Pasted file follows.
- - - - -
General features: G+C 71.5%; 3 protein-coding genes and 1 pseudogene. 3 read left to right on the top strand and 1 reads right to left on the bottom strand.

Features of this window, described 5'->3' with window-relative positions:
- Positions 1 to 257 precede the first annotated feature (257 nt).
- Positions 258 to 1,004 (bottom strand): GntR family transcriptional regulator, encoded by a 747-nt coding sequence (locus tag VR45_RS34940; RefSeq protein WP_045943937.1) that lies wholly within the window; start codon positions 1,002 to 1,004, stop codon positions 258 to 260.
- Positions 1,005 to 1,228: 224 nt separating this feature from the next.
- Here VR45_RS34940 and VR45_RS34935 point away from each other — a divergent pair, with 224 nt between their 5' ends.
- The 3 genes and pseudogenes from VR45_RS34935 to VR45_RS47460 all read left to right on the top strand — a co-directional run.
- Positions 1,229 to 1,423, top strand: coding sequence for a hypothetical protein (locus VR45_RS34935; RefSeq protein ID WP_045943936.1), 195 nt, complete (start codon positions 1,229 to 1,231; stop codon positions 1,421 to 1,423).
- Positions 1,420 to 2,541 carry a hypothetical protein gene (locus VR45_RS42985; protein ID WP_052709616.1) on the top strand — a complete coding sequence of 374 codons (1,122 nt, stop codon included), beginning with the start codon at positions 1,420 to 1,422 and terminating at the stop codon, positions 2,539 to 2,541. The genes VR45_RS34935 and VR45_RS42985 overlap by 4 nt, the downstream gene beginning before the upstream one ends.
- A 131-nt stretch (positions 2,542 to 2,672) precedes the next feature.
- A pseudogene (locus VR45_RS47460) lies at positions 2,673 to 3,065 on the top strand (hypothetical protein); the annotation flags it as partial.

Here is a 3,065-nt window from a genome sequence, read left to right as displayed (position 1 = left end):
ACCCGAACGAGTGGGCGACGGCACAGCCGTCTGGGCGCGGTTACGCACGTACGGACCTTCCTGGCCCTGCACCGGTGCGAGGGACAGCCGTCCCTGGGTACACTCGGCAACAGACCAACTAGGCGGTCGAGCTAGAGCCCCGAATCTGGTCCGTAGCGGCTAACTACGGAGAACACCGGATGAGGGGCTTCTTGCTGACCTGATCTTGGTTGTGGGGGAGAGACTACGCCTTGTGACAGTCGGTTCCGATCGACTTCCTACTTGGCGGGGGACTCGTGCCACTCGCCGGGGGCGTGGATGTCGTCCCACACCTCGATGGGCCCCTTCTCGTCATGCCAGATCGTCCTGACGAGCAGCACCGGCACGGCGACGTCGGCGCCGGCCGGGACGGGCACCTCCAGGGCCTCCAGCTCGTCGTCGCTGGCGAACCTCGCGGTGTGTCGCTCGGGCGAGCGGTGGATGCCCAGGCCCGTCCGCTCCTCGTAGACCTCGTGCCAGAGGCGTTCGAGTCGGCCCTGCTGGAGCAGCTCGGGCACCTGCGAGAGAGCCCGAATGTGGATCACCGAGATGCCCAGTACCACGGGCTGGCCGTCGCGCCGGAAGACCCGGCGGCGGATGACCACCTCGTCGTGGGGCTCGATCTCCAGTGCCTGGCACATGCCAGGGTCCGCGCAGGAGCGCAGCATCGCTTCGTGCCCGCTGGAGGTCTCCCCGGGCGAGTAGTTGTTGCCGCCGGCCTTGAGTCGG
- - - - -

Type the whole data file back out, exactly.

General features: G+C 71.5%; 3 protein-coding genes and 1 pseudogene. 3 read left to right on the top strand and 1 reads right to left on the bottom strand.

Features of this window, described 5'->3' with window-relative positions:
- Positions 1 to 257 precede the first annotated feature (257 nt).
- Positions 258 to 1,004 (bottom strand): GntR family transcriptional regulator, encoded by a 747-nt coding sequence (locus tag VR45_RS34940; RefSeq protein WP_045943937.1) that lies wholly within the window; start codon positions 1,002 to 1,004, stop codon positions 258 to 260.
- Positions 1,005 to 1,228: 224 nt separating this feature from the next.
- Here VR45_RS34940 and VR45_RS34935 point away from each other — a divergent pair, with 224 nt between their 5' ends.
- The 3 genes and pseudogenes from VR45_RS34935 to VR45_RS47460 all read left to right on the top strand — a co-directional run.
- Positions 1,229 to 1,423, top strand: coding sequence for a hypothetical protein (locus VR45_RS34935; RefSeq protein ID WP_045943936.1), 195 nt, complete (start codon positions 1,229 to 1,231; stop codon positions 1,421 to 1,423).
- Positions 1,420 to 2,541 carry a hypothetical protein gene (locus VR45_RS42985; protein ID WP_052709616.1) on the top strand — a complete coding sequence of 374 codons (1,122 nt, stop codon included), beginning with the start codon at positions 1,420 to 1,422 and terminating at the stop codon, positions 2,539 to 2,541. The genes VR45_RS34935 and VR45_RS42985 overlap by 4 nt, the downstream gene beginning before the upstream one ends.
- A 131-nt stretch (positions 2,542 to 2,672) precedes the next feature.
- A pseudogene (locus VR45_RS47460) lies at positions 2,673 to 3,065 on the top strand (hypothetical protein); the annotation flags it as partial.

Here is a 3,065-nt window from a genome sequence, read left to right as displayed (position 1 = left end):
ACCCGAACGAGTGGGCGACGGCACAGCCGTCTGGGCGCGGTTACGCACGTACGGACCTTCCTGGCCCTGCACCGGTGCGAGGGACAGCCGTCCCTGGGTACACTCGGCAACAGACCAACTAGGCGGTCGAGCTAGAGCCCCGAATCTGGTCCGTAGCGGCTAACTACGGAGAACACCGGATGAGGGGCTTCTTGCTGACCTGATCTTGGTTGTGGGGGAGAGACTACGCCTTGTGACAGTCGGTTCCGATCGACTTCCTACTTGGCGGGGGACTCGTGCCACTCGCCGGGGGCGTGGATGTCGTCCCACACCTCGATGGGCCCCTTCTCGTCATGCCAGATCGTCCTGACGAGCAGCACCGGCACGGCGACGTCGGCGCCGGCCGGGACGGGCACCTCCAGGGCCTCCAGCTCGTCGTCGCTGGCGAACCTCGCGGTGTGTCGCTCGGGCGAGCGGTGGATGCCCAGGCCCGTCCGCTCCTCGTAGACCTCGTGCCAGAGGCGTTCGAGTCGGCCCTGCTGGAGCAGCTCGGGCACCTGCGAGAGAGCCCGAATGTGGATCACCGAGATGCCCAGTACCACGGGCTGGCCGTCGCGCCGGAAGACCCGGCGGCGGATGACCACCTCGTCGTGGGGCTCGATCTCCAGTGCCTGGCACATGCCAGGGTCCGCGCAGGAGCGCAGCATCGCTTCGTGCCCGCTGGAGGTCTCCCCGGGCGAGTAGTTGTTGCCGCCGGCCTTGAGTCGG